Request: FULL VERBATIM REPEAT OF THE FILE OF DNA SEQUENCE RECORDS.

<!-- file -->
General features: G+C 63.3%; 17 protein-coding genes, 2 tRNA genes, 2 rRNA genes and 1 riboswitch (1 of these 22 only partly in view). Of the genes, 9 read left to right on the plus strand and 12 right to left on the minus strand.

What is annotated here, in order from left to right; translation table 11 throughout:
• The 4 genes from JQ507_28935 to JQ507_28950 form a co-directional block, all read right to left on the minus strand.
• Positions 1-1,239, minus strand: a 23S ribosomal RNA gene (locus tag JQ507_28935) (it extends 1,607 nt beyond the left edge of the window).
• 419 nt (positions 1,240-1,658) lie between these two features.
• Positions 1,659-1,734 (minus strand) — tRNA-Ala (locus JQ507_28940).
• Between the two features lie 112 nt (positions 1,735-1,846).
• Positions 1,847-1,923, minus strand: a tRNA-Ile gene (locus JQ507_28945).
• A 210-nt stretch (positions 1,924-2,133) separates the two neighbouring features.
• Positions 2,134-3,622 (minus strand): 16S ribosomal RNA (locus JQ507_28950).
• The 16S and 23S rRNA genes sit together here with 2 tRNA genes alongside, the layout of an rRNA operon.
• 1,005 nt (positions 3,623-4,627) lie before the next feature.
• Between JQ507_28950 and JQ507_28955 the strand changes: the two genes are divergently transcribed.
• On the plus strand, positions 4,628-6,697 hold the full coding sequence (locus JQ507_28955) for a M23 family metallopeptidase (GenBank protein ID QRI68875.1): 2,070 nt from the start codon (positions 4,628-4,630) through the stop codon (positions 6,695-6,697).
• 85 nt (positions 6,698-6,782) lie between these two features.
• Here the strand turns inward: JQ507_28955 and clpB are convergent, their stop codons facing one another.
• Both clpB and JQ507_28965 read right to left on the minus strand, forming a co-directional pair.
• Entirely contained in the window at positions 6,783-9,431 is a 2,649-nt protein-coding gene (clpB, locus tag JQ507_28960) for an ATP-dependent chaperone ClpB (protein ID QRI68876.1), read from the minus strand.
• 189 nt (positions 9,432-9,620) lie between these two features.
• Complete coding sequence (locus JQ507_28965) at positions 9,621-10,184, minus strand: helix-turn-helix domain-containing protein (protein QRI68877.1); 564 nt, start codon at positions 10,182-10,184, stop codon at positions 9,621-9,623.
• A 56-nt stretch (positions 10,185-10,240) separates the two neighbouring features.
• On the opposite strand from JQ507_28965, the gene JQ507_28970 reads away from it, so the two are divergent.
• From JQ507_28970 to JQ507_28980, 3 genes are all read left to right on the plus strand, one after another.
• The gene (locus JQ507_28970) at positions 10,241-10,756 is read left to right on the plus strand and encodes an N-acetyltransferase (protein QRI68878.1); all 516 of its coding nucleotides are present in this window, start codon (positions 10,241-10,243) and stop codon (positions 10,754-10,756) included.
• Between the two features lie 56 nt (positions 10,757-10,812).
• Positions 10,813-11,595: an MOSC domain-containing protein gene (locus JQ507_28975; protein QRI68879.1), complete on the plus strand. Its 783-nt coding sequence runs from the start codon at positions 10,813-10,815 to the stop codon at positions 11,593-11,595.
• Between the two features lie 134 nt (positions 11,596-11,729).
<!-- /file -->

General features: G+C 63.3%; 17 protein-coding genes, 2 tRNA genes, 2 rRNA genes and 1 riboswitch (1 of these 22 only partly in view). Of the genes, 9 read left to right on the plus strand and 12 right to left on the minus strand.

What is annotated here, in order from left to right; translation table 11 throughout:
• The 4 genes from JQ507_28935 to JQ507_28950 form a co-directional block, all read right to left on the minus strand.
• Positions 1-1,239, minus strand: a 23S ribosomal RNA gene (locus tag JQ507_28935) (it extends 1,607 nt beyond the left edge of the window).
• 419 nt (positions 1,240-1,658) lie between these two features.
• Positions 1,659-1,734 (minus strand) — tRNA-Ala (locus JQ507_28940).
• Between the two features lie 112 nt (positions 1,735-1,846).
• Positions 1,847-1,923, minus strand: a tRNA-Ile gene (locus JQ507_28945).
• A 210-nt stretch (positions 1,924-2,133) separates the two neighbouring features.
• Positions 2,134-3,622 (minus strand): 16S ribosomal RNA (locus JQ507_28950).
• The 16S and 23S rRNA genes sit together here with 2 tRNA genes alongside, the layout of an rRNA operon.
• 1,005 nt (positions 3,623-4,627) lie before the next feature.
• Between JQ507_28950 and JQ507_28955 the strand changes: the two genes are divergently transcribed.
• On the plus strand, positions 4,628-6,697 hold the full coding sequence (locus JQ507_28955) for a M23 family metallopeptidase (GenBank protein ID QRI68875.1): 2,070 nt from the start codon (positions 4,628-4,630) through the stop codon (positions 6,695-6,697).
• 85 nt (positions 6,698-6,782) lie between these two features.
• Here the strand turns inward: JQ507_28955 and clpB are convergent, their stop codons facing one another.
• Both clpB and JQ507_28965 read right to left on the minus strand, forming a co-directional pair.
• Entirely contained in the window at positions 6,783-9,431 is a 2,649-nt protein-coding gene (clpB, locus tag JQ507_28960) for an ATP-dependent chaperone ClpB (protein ID QRI68876.1), read from the minus strand.
• 189 nt (positions 9,432-9,620) lie between these two features.
• Complete coding sequence (locus JQ507_28965) at positions 9,621-10,184, minus strand: helix-turn-helix domain-containing protein (protein QRI68877.1); 564 nt, start codon at positions 10,182-10,184, stop codon at positions 9,621-9,623.
• A 56-nt stretch (positions 10,185-10,240) separates the two neighbouring features.
• On the opposite strand from JQ507_28965, the gene JQ507_28970 reads away from it, so the two are divergent.
• From JQ507_28970 to JQ507_28980, 3 genes are all read left to right on the plus strand, one after another.
• The gene (locus JQ507_28970) at positions 10,241-10,756 is read left to right on the plus strand and encodes an N-acetyltransferase (protein QRI68878.1); all 516 of its coding nucleotides are present in this window, start codon (positions 10,241-10,243) and stop codon (positions 10,754-10,756) included.
• Between the two features lie 56 nt (positions 10,757-10,812).
• Positions 10,813-11,595: an MOSC domain-containing protein gene (locus JQ507_28975; protein QRI68879.1), complete on the plus strand. Its 783-nt coding sequence runs from the start codon at positions 10,813-10,815 to the stop codon at positions 11,593-11,595.
• Between the two features lie 134 nt (positions 11,596-11,729).